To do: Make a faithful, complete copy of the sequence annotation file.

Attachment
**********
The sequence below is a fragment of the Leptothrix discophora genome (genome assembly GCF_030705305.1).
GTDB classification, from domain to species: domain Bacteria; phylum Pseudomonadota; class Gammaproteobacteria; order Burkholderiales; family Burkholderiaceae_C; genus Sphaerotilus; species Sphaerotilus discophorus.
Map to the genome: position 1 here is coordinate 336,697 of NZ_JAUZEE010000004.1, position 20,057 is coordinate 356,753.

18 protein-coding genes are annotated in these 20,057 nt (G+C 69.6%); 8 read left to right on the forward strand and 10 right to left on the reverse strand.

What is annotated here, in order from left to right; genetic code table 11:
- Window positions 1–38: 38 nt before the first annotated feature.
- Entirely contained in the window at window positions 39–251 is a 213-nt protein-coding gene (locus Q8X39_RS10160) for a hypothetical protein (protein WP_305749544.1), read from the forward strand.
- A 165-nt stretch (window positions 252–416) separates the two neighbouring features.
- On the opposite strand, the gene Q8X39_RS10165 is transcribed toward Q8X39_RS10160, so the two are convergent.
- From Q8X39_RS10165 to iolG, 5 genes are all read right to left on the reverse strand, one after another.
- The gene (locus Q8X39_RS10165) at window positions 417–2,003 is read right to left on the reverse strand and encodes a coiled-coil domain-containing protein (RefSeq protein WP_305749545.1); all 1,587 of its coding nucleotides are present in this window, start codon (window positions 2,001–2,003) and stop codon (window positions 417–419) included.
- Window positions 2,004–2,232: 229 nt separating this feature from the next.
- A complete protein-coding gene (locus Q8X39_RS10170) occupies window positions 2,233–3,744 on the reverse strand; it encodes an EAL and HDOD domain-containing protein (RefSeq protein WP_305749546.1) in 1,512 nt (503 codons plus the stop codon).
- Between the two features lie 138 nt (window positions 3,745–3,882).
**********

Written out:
The sequence below is a fragment of the Leptothrix discophora genome (genome assembly GCF_030705305.1).
GTDB classification, from domain to species: domain Bacteria; phylum Pseudomonadota; class Gammaproteobacteria; order Burkholderiales; family Burkholderiaceae_C; genus Sphaerotilus; species Sphaerotilus discophorus.
Map to the genome: position 1 here is coordinate 336,697 of NZ_JAUZEE010000004.1, position 20,057 is coordinate 356,753.

18 protein-coding genes are annotated in these 20,057 nt (G+C 69.6%); 8 read left to right on the forward strand and 10 right to left on the reverse strand.

What is annotated here, in order from left to right; genetic code table 11:
- Window positions 1–38: 38 nt before the first annotated feature.
- Entirely contained in the window at window positions 39–251 is a 213-nt protein-coding gene (locus Q8X39_RS10160) for a hypothetical protein (protein WP_305749544.1), read from the forward strand.
- A 165-nt stretch (window positions 252–416) separates the two neighbouring features.
- On the opposite strand, the gene Q8X39_RS10165 is transcribed toward Q8X39_RS10160, so the two are convergent.
- From Q8X39_RS10165 to iolG, 5 genes are all read right to left on the reverse strand, one after another.
- The gene (locus Q8X39_RS10165) at window positions 417–2,003 is read right to left on the reverse strand and encodes a coiled-coil domain-containing protein (RefSeq protein WP_305749545.1); all 1,587 of its coding nucleotides are present in this window, start codon (window positions 2,001–2,003) and stop codon (window positions 417–419) included.
- Window positions 2,004–2,232: 229 nt separating this feature from the next.
- A complete protein-coding gene (locus Q8X39_RS10170) occupies window positions 2,233–3,744 on the reverse strand; it encodes an EAL and HDOD domain-containing protein (RefSeq protein WP_305749546.1) in 1,512 nt (503 codons plus the stop codon).
- Between the two features lie 138 nt (window positions 3,745–3,882).